Failing to adequately depress grip


January 2, 2005, 12:15 AM
My customer was having repeated problems disengaging the grip safety while using his 'thumb on top of safety' grip.
The Kimber Series II guns require a bit more grip safety movement to insure the firing pin safety has been disengaged. Even though I accelerated the timing of the firing pin block for minimal engagement, and set the trigger release to coincide, the problems continued.

The stock grip safety:

Bottom portion milled away:

Stainless steel block silver-soldered in place:

Finish contoured:

Installed on gun:

It is really quite comfortable. With a thumb on safety grip, one can't even tell it is there, but disengagement is very, very positive!
Silver-solder is my friend. :D

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January 2, 2005, 12:23 AM
Excellent,another example of how personalizing makes things work better .I just blocked mine out but of course that removes it as a safety device.

Bill Z
January 2, 2005, 12:31 AM
Great piece of work Chuck, that's not only an ingenious idea but one hell of an execution. I'm also liking the other touches I can pick out readily like the sight mod and the port.

Didn't really have a lot of material in that grip safety to work with did you? Those really are hollow as heck.

January 2, 2005, 12:53 AM
Good lord that's a nice job. So what would it take for you to do that to a standard milspec (IE: non-beaver tail) grip safety? ;)

Andrew Wyatt
January 2, 2005, 07:11 PM
Out of curiosity, is this a problem only for the large handed?

I have pretty small hands, and i've never had a probelm actuating the grip safety, and i shoot with my thumbs on the gripsafety.

January 3, 2005, 02:03 AM
Ha! I noticed this is on a 'compact ' model. When I put a Gunsite 'low mount' safety on my officers model, under stress I could not get the thing to fire. Although the low safety felt good with the shortened grip , the factory grip saety does not disengage! Took a big memory bump like yours to cure the problem. BTW Nice looking work! :)

Old Fuff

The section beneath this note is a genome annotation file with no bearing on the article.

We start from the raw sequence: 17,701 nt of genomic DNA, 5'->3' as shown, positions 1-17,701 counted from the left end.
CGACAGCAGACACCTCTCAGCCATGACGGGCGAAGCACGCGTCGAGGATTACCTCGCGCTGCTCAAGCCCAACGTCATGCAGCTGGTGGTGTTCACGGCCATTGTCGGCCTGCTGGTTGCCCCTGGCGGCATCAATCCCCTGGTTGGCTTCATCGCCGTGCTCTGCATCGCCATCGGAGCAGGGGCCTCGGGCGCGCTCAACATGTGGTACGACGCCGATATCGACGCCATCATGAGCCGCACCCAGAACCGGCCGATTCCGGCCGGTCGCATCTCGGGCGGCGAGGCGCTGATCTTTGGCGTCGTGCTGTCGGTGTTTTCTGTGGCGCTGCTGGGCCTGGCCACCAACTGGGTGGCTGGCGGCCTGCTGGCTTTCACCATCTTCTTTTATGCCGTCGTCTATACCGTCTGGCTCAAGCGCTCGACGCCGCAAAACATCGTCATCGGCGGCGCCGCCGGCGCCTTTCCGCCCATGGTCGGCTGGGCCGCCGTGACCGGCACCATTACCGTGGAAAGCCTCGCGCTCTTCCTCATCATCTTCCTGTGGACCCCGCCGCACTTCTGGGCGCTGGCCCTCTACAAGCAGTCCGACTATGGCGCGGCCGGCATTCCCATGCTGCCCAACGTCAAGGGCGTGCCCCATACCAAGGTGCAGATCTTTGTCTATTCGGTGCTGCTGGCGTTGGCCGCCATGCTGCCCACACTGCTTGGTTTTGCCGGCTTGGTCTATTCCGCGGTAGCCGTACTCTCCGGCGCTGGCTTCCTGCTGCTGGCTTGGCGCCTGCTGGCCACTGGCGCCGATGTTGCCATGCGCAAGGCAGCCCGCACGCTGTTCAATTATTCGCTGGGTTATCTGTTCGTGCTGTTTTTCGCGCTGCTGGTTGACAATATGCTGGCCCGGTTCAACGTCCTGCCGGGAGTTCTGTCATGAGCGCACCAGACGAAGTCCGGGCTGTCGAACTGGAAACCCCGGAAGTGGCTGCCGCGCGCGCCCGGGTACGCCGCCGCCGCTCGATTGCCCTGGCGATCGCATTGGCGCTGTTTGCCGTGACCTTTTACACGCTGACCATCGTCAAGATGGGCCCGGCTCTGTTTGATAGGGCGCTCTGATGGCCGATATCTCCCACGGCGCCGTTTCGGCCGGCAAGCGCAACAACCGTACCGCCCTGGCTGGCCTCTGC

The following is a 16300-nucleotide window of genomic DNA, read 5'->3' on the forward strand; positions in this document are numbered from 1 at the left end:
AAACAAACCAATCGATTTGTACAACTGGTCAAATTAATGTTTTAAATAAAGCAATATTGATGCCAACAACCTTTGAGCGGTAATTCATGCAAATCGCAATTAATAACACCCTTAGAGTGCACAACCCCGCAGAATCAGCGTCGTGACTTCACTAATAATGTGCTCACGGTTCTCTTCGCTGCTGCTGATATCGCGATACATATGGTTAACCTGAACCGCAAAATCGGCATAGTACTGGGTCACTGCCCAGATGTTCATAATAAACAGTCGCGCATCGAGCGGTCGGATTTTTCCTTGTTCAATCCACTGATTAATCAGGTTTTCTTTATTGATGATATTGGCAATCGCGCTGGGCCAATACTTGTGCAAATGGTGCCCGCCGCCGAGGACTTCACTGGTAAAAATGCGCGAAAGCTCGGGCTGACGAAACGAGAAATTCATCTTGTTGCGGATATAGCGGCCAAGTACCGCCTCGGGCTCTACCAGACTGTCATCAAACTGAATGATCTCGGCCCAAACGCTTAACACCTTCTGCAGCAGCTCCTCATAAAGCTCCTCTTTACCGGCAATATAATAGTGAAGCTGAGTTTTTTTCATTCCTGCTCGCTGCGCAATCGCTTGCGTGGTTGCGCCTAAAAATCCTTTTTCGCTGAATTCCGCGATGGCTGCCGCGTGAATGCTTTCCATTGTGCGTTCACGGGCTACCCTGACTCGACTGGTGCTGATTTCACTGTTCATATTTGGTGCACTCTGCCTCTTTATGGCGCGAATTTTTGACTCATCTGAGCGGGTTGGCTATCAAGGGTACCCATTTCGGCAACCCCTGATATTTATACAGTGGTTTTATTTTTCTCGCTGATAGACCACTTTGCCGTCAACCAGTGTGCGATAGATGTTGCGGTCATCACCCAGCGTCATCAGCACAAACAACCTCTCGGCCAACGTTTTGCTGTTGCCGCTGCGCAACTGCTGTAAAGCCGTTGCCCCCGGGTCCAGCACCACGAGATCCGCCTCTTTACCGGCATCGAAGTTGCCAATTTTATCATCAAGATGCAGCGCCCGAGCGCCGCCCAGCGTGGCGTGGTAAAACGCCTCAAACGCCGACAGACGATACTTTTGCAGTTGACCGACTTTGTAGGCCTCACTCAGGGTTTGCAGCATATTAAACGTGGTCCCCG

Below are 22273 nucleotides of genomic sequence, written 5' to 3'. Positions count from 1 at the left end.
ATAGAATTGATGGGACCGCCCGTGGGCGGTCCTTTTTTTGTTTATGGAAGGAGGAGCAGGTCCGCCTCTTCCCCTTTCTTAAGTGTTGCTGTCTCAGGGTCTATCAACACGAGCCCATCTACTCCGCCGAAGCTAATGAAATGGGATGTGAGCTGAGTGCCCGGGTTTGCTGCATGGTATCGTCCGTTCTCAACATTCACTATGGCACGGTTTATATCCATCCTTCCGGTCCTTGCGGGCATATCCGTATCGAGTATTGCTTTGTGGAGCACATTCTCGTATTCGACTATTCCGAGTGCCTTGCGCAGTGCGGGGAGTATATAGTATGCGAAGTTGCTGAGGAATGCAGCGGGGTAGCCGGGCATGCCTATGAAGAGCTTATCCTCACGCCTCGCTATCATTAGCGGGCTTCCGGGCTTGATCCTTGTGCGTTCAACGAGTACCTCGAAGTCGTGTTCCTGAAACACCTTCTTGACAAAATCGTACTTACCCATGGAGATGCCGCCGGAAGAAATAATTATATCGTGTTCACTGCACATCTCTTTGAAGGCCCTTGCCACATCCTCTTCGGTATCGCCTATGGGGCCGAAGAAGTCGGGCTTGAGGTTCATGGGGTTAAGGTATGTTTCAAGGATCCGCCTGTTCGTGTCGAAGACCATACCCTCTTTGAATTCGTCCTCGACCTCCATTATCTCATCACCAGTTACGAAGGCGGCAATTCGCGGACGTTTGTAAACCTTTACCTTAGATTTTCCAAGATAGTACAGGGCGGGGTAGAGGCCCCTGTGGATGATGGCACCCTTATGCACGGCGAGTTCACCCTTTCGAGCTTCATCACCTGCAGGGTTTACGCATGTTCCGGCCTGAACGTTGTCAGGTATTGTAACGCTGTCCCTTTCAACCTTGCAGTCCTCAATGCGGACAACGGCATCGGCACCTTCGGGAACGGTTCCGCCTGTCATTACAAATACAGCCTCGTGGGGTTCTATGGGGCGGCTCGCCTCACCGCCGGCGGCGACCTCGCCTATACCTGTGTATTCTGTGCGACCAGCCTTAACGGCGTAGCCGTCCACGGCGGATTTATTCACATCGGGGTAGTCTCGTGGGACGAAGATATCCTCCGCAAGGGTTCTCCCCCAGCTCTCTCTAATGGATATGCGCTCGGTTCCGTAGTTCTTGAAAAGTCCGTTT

January 3, 2005, 09:52 AM

I was faced with the same problem that’s being discussed here. If I rode my thumb on the top of the manual safety the grip safety didn’t depress far enough to disengage. At the same time I did not want to modify my “classic Colts” by going to an expensive rebuild involving a “duckbutt” grip safety and matching hammer. My first solution was to deactivate the standard grip safety. This solved the problem but was seen as being socially incorrect so I was made to sit in the corner with my teddy bear.

My second solution was to modify the top of the mainspring housing and bottom of the grip safety so that the heel of the safety stuck out as far as possible. Then I adjusted the end that blocks the trigger so that it released earlier. This also worked, but the safety remained functional, and the appearance of the pistols wasn’t negatively affected. Best of all the modification didn’t cost me a cent.

Unfortunately I’m not sure my solution would work with the newer guns with firing pin blocks or other similar gadgets designed to protect us from ourselves by well meaning lawyers and the Brady bunch. This however is of no concern to me.

I agree that if someone offered a “classic” grip safety with the bump on the bottom they would find there was a market.

And I would say that Mr. Rogers' solution is an example of first-class work.

January 5, 2005, 04:45 PM
extraordinary work.

January 5, 2005, 04:47 PM
Nice job Chuck. You ought to build a few and offer them for sale.

January 5, 2005, 08:14 PM
Thanks guys for the kind comments! :)
It was asked on another forum why I did not simply fit a different, humped grip safety, this was my reply:

"Just curious, but wouldn't it have been cheaper/easier to fit a new grip safety? ...or does the series II system make that a proprietary part?"

Any grip safety can be made to work with the series II.
The original Kimber grip safety sticks out at the bottom, about .030" further than a Brown's 'memory groove' grip safety. The modified Kimber shown above sticks out about .145" further than the original Kimber.
Some shooters need more hump to disengage the grip safety when shooting
'high thumb'.

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